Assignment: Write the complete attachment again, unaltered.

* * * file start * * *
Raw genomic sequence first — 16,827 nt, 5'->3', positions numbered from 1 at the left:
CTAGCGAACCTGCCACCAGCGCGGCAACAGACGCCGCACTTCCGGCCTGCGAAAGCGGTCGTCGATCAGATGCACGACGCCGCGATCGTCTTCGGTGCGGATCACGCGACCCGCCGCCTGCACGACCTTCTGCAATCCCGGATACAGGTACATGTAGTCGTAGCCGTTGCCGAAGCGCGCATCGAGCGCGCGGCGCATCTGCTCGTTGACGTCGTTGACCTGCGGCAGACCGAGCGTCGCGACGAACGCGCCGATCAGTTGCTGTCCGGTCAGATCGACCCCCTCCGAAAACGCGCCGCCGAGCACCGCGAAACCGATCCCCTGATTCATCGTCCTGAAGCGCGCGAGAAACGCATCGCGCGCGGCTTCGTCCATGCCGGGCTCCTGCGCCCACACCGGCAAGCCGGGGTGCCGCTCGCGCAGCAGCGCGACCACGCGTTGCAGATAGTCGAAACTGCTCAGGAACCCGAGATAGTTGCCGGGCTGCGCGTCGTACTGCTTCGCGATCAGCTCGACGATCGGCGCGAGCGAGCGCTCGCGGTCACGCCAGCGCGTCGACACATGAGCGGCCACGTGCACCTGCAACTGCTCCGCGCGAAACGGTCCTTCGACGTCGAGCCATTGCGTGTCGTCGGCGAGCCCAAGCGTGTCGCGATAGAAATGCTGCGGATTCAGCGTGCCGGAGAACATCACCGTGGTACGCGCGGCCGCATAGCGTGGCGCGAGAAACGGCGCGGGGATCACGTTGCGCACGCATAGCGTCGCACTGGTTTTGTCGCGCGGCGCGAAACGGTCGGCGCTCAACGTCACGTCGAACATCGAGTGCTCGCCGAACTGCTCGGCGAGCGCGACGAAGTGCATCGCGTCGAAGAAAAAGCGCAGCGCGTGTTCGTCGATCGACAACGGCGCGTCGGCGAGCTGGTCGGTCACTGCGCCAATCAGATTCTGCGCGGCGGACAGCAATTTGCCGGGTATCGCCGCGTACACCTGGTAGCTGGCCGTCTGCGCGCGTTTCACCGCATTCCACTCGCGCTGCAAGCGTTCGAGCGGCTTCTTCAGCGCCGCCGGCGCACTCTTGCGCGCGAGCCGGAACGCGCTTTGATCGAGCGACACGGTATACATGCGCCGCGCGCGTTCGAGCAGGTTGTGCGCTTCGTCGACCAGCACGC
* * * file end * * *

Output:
Raw genomic sequence first — 16,827 nt, 5'->3', positions numbered from 1 at the left:
CTAGCGAACCTGCCACCAGCGCGGCAACAGACGCCGCACTTCCGGCCTGCGAAAGCGGTCGTCGATCAGATGCACGACGCCGCGATCGTCTTCGGTGCGGATCACGCGACCCGCCGCCTGCACGACCTTCTGCAATCCCGGATACAGGTACATGTAGTCGTAGCCGTTGCCGAAGCGCGCATCGAGCGCGCGGCGCATCTGCTCGTTGACGTCGTTGACCTGCGGCAGACCGAGCGTCGCGACGAACGCGCCGATCAGTTGCTGTCCGGTCAGATCGACCCCCTCCGAAAACGCGCCGCCGAGCACCGCGAAACCGATCCCCTGATTCATCGTCCTGAAGCGCGCGAGAAACGCATCGCGCGCGGCTTCGTCCATGCCGGGCTCCTGCGCCCACACCGGCAAGCCGGGGTGCCGCTCGCGCAGCAGCGCGACCACGCGTTGCAGATAGTCGAAACTGCTCAGGAACCCGAGATAGTTGCCGGGCTGCGCGTCGTACTGCTTCGCGATCAGCTCGACGATCGGCGCGAGCGAGCGCTCGCGGTCACGCCAGCGCGTCGACACATGAGCGGCCACGTGCACCTGCAACTGCTCCGCGCGAAACGGTCCTTCGACGTCGAGCCATTGCGTGTCGTCGGCGAGCCCAAGCGTGTCGCGATAGAAATGCTGCGGATTCAGCGTGCCGGAGAACATCACCGTGGTACGCGCGGCCGCATAGCGTGGCGCGAGAAACGGCGCGGGGATCACGTTGCGCACGCATAGCGTCGCACTGGTTTTGTCGCGCGGCGCGAAACGGTCGGCGCTCAACGTCACGTCGAACATCGAGTGCTCGCCGAACTGCTCGGCGAGCGCGACGAAGTGCATCGCGTCGAAGAAAAAGCGCAGCGCGTGTTCGTCGATCGACAACGGCGCGTCGGCGAGCTGGTCGGTCACTGCGCCAATCAGATTCTGCGCGGCGGACAGCAATTTGCCGGGTATCGCCGCGTACACCTGGTAGCTGGCCGTCTGCGCGCGTTTCACCGCATTCCACTCGCGCTGCAAGCGTTCGAGCGGCTTCTTCAGCGCCGCCGGCGCACTCTTGCGCGCGAGCCGGAACGCGCTTTGATCGAGCGACACGGTATACATGCGCCGCGCGCGTTCGAGCAGGTTGTGCGCTTCGTCGACCAGCACGC